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Zombie Computer Army Targets Bank Account Passwords




Zombie Computer Army Targets Bank Account Passwords
Zombie Computer Army Targets Bank Account Passwords



http://blog.wired.com/27bstroke6/2008/01/zombie-computer.html 

By Ryan Singel 
Wired.com
January 09, 2008 

Every security geek's favorite zombie computer army from 2007 -- the 
Storm Worm botnet -- has a new trick for 2008, using its huge collection 
of infected computers to send out phishing emails directing people to 
fake banking sites that it cleverly also hosts on the computers it 
remotely controls. The phishing campaign caught the attention of both 
F-Secure and Trend Micro, who say Storm has never been involved in 
phishing up to this point. The new campaign may indicate, according to 
F-Secure, that Storm's controllers have figured out how to divide the 
massive army into clusters which it is now renting out to others.

The Storm Worm botnet got its start last January with a spam email 
purporting to have information about the storms that were battering 
Europe at the time. Users with unpatched Windows machines who clicked on 
the link in the email were infected with a Trojan that joined the 
machine to the zombie army.

Storm's controllers use peer-to-peer communication to tell individual 
machines what to do -- making it impossible to decapitate the army by 
finding and shutting down the central server that the infected PCs call 
home to. Storm also seemed to have a mechanism to fight back at security 
researchers who probed infected computers. Security experts found that 
their research efforts could lead Storm to direct a torrent of traffic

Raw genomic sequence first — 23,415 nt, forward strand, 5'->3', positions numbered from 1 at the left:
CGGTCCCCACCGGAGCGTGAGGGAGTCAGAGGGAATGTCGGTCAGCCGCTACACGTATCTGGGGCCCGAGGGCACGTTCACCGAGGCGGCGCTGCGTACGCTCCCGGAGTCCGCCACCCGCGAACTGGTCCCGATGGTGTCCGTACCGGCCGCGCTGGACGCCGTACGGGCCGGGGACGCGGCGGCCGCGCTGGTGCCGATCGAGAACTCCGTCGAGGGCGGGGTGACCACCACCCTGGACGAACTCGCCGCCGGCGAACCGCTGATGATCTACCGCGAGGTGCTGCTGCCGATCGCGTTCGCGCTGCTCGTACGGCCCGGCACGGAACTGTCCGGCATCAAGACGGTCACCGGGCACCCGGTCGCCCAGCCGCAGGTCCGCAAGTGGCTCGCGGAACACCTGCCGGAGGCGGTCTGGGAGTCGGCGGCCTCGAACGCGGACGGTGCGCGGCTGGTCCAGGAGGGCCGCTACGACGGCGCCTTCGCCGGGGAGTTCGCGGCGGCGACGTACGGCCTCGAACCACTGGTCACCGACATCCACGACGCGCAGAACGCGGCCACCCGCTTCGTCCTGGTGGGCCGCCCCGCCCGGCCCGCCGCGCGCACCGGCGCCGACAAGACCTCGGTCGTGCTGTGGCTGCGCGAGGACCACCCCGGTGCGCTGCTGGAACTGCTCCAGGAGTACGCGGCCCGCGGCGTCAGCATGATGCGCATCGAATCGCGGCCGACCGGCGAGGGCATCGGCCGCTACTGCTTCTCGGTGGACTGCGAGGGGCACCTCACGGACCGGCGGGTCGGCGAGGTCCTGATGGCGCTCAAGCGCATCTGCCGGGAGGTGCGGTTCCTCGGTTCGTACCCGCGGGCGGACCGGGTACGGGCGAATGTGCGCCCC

back at them if they weren't careful about disguising where they were 
coming from.

Storm's size waxed and waned through 2007, gaining users by targeting 
them in the fall with offers for free NFL game tracking software and 
losing hundreds of thousands when Microsoft pushed an update to its 
anti-spyware tool (MSRT) which the company said cleaned more than 
250,000 machines.

F-Secure and Trend Micro both reported that the phishing scam was using 
a technique known as fast-flux DNS to keep the phishing site alive. 
Fast-flux works by constantly changes the IP address in the internet's 
phone book system (known as DNS) and having multiple computers in the 
botnet host the phishing site. The IP address of the phishing site was 
changing every second, according to F-Secure's report. That makes it 
very difficult to blacklist a IP address and since the site isn't being 
hosted by a company that researchers could contact to take down the 
site, the site lives longer.

In F-Secure's end of the year wrap-up they predicted that Strom would 
soon be used by other online scammers:

    "October brought evidence of Storm variations using unique security 
    keys. The unique keys will allow the botnet to be segmented allowing 
    "space for rent". It looks as if the Storm gang is preparing to sell 
    access to their botnet."

    This may be what's happening now.

Paul Ferguson, an advanced threat researcher for security giant Trend 
Micro, says the spam emails were sent from a different segment of the 
botnet than the phishing sites were hosted. The site used for phishing 
was just registered on Monday.

"They are more brazen than ever," Ferguson told THREAT LEVEL. "This is 
an issue that doesn't have an easy fix. It shows these guys have cajones 
and they are more brazen than ever."

Anti-phishing filters -- such as the ones bundled into Opera, Firefox 
and IE7 -- have gotten pretty good at quickly adding sites to their 
blocked list, but that's only part of the solution, according to 
Ferguson.

"The issue becomes how do you work to take it down and find the 
perpetrators," said Ferguson, who had wrote the incident up on Trend 
Micro's Malware Blog.

THREAT LEVEL would like to remind readers never to navigate to their 
bank, or PayPal or Amazon via links in emails. Never. But of course you 
all know that.


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